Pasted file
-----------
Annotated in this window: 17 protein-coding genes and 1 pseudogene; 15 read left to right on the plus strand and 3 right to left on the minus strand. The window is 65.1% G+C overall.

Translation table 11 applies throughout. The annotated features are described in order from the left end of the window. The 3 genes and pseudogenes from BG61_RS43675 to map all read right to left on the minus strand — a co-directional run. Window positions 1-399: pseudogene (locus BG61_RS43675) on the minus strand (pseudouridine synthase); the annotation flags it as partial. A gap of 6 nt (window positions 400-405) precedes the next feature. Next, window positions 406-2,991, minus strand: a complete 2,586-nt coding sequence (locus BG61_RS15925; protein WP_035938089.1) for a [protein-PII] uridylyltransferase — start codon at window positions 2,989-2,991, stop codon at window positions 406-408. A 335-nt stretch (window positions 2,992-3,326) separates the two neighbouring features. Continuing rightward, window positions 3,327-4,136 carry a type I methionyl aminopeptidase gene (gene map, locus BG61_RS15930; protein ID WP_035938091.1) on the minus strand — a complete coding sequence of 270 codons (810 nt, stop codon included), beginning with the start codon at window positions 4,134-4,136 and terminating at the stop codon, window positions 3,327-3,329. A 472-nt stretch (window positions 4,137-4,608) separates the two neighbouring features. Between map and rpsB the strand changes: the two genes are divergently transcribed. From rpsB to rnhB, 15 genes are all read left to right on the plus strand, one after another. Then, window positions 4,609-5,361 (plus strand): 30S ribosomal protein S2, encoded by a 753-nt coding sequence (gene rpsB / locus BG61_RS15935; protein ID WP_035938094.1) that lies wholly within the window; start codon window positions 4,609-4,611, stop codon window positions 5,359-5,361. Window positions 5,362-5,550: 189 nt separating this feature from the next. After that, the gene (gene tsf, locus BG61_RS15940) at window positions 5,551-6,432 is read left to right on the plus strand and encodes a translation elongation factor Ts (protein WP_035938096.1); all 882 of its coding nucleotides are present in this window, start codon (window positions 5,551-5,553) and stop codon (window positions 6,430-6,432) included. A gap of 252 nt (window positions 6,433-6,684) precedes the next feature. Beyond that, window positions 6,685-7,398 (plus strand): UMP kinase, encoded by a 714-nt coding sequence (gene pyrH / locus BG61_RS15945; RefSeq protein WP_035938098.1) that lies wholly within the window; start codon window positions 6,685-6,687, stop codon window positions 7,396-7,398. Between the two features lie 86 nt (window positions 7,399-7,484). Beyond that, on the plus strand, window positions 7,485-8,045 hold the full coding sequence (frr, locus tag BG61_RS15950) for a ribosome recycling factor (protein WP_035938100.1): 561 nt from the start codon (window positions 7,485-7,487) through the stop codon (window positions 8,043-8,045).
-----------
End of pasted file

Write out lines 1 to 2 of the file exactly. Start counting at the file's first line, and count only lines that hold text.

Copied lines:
Annotated in this window: 17 protein-coding genes and 1 pseudogene; 15 read left to right on the plus strand and 3 right to left on the minus strand. The window is 65.1% G+C overall.

Translation table 11 applies throughout. The annotated features are described in order from the left end of the window. The 3 genes and pseudogenes from BG61_RS43675 to map all read right to left on the minus strand — a co-directional run. Window positions 1-399: pseudogene (locus BG61_RS43675) on the minus strand (pseudouridine synthase); the annotation flags it as partial. A gap of 6 nt (window positions 400-405) precedes the next feature. Next, window positions 406-2,991, minus strand: a complete 2,586-nt coding sequence (locus BG61_RS15925; protein WP_035938089.1) for a [protein-PII] uridylyltransferase — start codon at window positions 2,989-2,991, stop codon at window positions 406-408. A 335-nt stretch (window positions 2,992-3,326) separates the two neighbouring features. Continuing rightward, window positions 3,327-4,136 carry a type I methionyl aminopeptidase gene (gene map, locus BG61_RS15930; protein ID WP_035938091.1) on the minus strand — a complete coding sequence of 270 codons (810 nt, stop codon included), beginning with the start codon at window positions 4,134-4,136 and terminating at the stop codon, window positions 3,327-3,329. A 472-nt stretch (window positions 4,137-4,608) separates the two neighbouring features. Between map and rpsB the strand changes: the two genes are divergently transcribed. From rpsB to rnhB, 15 genes are all read left to right on the plus strand, one after another. Then, window positions 4,609-5,361 (plus strand): 30S ribosomal protein S2, encoded by a 753-nt coding sequence (gene rpsB / locus BG61_RS15935; protein ID WP_035938094.1) that lies wholly within the window; start codon window positions 4,609-4,611, stop codon window positions 5,359-5,361. Window positions 5,362-5,550: 189 nt separating this feature from the next. After that, the gene (gene tsf, locus BG61_RS15940) at window positions 5,551-6,432 is read left to right on the plus strand and encodes a translation elongation factor Ts (protein WP_035938096.1); all 882 of its coding nucleotides are present in this window, start codon (window positions 5,551-5,553) and stop codon (window positions 6,430-6,432) included. A gap of 252 nt (window positions 6,433-6,684) precedes the next feature. Beyond that, window positions 6,685-7,398 (plus strand): UMP kinase, encoded by a 714-nt coding sequence (gene pyrH / locus BG61_RS15945; RefSeq protein WP_035938098.1) that lies wholly within the window; start codon window positions 6,685-6,687, stop codon window positions 7,396-7,398. Between the two features lie 86 nt (window positions 7,399-7,484). Beyond that, on the plus strand, window positions 7,485-8,045 hold the full coding sequence (frr, locus tag BG61_RS15950) for a ribosome recycling factor (protein WP_035938100.1): 561 nt from the start codon (window positions 7,485-7,487) through the stop codon (window positions 8,043-8,045).